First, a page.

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Dave Beans

The Housing Crisis Of Coalition Britain

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..On the frontpage of the Independent's sister paper "i"..

ipage1_481581s.jpg

http://www.independent.co.uk/news/business/comment/david-prosser-mortgage-approvals-and-the-double-dip-2116373.html

Mortgage lending grew at its slowest rate for 10 years last month and house purchase approvals fell to an 18-month low, exacerbating fears of a "double dip" back into recession.

Net lending grew by just £1.6bn in September – the feeblest rise since October 2000 and a far cry from both last September's £2.9bn and the £2.2bn six-monthly average, the British Bankers' Association (BBA) said yesterday.

Gross lending, which includes redemptions and repayments, came in at barely £8bn – 11 per cent lower than last year and only about half the 2008 level before the financial crisis.

The gloomy BBA figures echo last week's report from the Council of Mortgage Lenders and follows research from Markit yesterday, showing housing market sentiment "lurching downwards". Mortgage lending levels are not the only weak area, according to the BBA. The number of house purchase approvals also continued to dwindle, reflecting falling demand.

Last month saw 31,100 approvals, the fewest since March 2009 and 5,000 fewer than the six-monthly average. The average value of new mortgages dropped, albeit only fractionally, to £142,900.

Consumer borrowing patterns are also increasingly subdued, faced with growing uncertainty and government plans for £81bn of cuts, outlined in last week's spending review. Personal savings levels rose by 4.6 per cent last month, while demand for unsecured credit, particularly on personal loans, dropped by 7 per cent, taking it down by 1.6 per cent over the 12 months as a whole, the BBA said.

Broadly flat credit card lending reflected a similar pattern as £5.9bn of new spending in September was offset by £6.1bn of repayments.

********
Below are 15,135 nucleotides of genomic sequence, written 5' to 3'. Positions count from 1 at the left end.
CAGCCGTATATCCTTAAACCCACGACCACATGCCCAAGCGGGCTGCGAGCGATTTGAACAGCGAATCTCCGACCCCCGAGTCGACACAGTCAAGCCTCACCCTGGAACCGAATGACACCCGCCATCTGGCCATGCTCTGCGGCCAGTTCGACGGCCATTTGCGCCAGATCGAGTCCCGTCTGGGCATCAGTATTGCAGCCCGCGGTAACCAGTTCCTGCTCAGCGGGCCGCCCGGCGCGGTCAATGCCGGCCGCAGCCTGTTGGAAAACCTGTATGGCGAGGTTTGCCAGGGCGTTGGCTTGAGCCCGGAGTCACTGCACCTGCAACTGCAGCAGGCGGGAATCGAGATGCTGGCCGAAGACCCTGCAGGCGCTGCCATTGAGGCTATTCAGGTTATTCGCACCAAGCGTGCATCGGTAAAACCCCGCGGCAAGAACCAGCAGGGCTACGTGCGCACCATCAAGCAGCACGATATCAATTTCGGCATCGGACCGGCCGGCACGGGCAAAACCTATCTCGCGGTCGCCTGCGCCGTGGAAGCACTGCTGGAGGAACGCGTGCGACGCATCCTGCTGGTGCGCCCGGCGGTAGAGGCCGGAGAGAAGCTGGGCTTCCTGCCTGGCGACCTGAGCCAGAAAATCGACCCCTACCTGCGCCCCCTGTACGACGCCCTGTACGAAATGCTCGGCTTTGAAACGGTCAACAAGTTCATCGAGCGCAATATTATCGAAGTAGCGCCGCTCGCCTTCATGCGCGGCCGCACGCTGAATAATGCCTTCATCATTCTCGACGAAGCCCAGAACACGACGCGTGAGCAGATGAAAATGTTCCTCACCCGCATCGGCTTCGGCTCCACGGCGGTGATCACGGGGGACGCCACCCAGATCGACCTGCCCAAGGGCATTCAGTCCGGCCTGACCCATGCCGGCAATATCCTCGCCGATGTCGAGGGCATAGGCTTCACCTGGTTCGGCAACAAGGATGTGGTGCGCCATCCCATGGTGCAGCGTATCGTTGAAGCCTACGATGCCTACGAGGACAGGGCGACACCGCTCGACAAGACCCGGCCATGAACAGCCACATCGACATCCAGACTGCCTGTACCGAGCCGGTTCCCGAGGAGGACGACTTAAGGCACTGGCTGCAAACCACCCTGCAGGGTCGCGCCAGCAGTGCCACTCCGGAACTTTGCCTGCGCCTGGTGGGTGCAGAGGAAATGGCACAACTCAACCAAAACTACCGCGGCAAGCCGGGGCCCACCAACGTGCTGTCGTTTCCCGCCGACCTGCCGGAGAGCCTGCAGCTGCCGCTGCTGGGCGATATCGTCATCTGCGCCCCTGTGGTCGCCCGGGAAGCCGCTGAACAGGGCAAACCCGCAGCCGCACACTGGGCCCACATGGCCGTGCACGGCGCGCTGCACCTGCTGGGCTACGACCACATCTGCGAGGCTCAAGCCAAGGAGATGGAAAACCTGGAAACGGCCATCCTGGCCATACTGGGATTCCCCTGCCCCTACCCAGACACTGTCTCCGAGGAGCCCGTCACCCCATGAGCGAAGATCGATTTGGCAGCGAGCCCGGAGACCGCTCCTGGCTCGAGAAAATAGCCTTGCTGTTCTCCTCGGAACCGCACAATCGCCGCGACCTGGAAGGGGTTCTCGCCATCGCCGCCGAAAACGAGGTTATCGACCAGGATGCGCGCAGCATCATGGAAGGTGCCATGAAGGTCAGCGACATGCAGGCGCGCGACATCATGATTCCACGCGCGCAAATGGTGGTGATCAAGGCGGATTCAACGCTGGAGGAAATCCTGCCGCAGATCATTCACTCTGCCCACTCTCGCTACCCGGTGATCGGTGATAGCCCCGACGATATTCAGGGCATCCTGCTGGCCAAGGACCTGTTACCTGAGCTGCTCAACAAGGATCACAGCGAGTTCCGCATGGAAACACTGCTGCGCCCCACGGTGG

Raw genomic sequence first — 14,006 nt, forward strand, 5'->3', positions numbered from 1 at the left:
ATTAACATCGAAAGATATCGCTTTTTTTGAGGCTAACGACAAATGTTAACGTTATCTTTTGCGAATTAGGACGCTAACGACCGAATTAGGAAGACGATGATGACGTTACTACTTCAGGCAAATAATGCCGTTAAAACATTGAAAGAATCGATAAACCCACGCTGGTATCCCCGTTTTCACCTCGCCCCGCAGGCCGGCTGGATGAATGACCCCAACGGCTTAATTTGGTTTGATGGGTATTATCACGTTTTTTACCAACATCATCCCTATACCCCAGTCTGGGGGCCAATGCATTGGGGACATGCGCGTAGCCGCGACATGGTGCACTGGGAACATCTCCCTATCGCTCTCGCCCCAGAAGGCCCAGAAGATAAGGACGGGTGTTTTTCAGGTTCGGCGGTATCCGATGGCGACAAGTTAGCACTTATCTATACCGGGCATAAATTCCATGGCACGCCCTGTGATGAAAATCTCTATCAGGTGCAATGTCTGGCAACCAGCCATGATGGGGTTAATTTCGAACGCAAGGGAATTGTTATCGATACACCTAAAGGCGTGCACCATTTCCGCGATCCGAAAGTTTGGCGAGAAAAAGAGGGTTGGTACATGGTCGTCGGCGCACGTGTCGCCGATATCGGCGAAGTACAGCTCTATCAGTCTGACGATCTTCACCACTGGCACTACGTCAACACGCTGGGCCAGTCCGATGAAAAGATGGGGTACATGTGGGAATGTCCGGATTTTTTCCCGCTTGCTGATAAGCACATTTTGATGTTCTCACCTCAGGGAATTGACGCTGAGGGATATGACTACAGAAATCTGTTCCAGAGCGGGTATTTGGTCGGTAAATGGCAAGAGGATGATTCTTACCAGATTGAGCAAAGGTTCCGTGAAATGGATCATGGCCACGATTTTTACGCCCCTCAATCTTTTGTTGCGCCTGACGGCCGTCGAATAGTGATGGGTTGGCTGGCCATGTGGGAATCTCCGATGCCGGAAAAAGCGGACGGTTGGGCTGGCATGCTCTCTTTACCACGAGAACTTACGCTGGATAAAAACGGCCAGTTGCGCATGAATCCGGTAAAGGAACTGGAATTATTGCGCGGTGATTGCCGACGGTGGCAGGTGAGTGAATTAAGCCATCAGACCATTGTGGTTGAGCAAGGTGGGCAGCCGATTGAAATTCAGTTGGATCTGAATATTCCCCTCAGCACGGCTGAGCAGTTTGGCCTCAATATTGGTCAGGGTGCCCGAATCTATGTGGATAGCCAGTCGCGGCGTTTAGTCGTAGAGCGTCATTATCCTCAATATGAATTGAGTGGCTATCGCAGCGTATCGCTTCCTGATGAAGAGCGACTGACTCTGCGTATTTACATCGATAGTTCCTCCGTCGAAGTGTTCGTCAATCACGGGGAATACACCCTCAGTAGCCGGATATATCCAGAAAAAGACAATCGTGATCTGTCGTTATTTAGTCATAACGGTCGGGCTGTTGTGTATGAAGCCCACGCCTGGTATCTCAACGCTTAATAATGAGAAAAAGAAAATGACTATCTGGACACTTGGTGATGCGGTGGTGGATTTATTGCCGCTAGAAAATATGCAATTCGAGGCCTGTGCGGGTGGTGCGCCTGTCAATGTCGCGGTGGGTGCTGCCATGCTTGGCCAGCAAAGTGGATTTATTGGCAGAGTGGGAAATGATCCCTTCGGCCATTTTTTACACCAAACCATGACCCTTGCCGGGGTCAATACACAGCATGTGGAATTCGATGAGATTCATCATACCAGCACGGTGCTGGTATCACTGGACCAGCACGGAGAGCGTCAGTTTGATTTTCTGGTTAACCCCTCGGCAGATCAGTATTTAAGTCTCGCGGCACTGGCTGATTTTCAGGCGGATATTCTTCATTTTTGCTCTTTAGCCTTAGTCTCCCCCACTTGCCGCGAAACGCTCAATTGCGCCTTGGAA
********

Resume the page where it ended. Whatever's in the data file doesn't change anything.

"Subdued mortgage activity and little demand for unsecured credit are a reflection of household uncertainties ahead of the spending review," said the BBA's statistics director, David Dooks. "Demand for new mortgages remains low despite more properties on the market and falling house prices."

Business lending also continued to fall last month as both demand and credit availability for medium and smaller businesses weakened. Although total net lending shot up by £19bn, compared with August, lending to non-financial companies fell by £3.3bn. "Business borrowing continues to reflect weak demand combined with companies reducing gearing by repaying bank borrowing," Mr Dooks said.

The BBA report comes ahead of third-quarter GDP figures, due out today, which are expected to show a steep fall-off in growth after the bounce in the second quarter. The option of a second round of quantitative easing (QE) has already started to gain ground with the Bank of England, and both the Chancellor and the Bank's Governor, Mervyn King, have hinted at renewal of the scheme.

The confirmation of a slowdown in the housing market yesterday will add weight to the arguments , according to Howard Archer, at IHS Global Insight. "The BBA report is an unappetising set of data that can only reinforce concern that tight credit conditions continue to pose a significant obstacle to economic activity," he said. "The data will fuel belief that the Bank may have to pull the QE trigger before long."

http://www.independent.co.uk/news/business/comment/david-prosser-mortgage-approvals-and-the-double-dip-2116373.html

Outlook Ready for another housing market shock? Yesterday's mortgage figures from the British Bankers' Association provided more evidence that the trouble has started. Even those to whom the banks are willing to lend had been putting off decisions about borrowing ahead of the Comprehensive Spending Review. Chances are they are not going to feel confident enough to take the plunge any time soon, either. Prices are bound to fall, because the supply of buyers (especially first-time buyers) is simply drying up.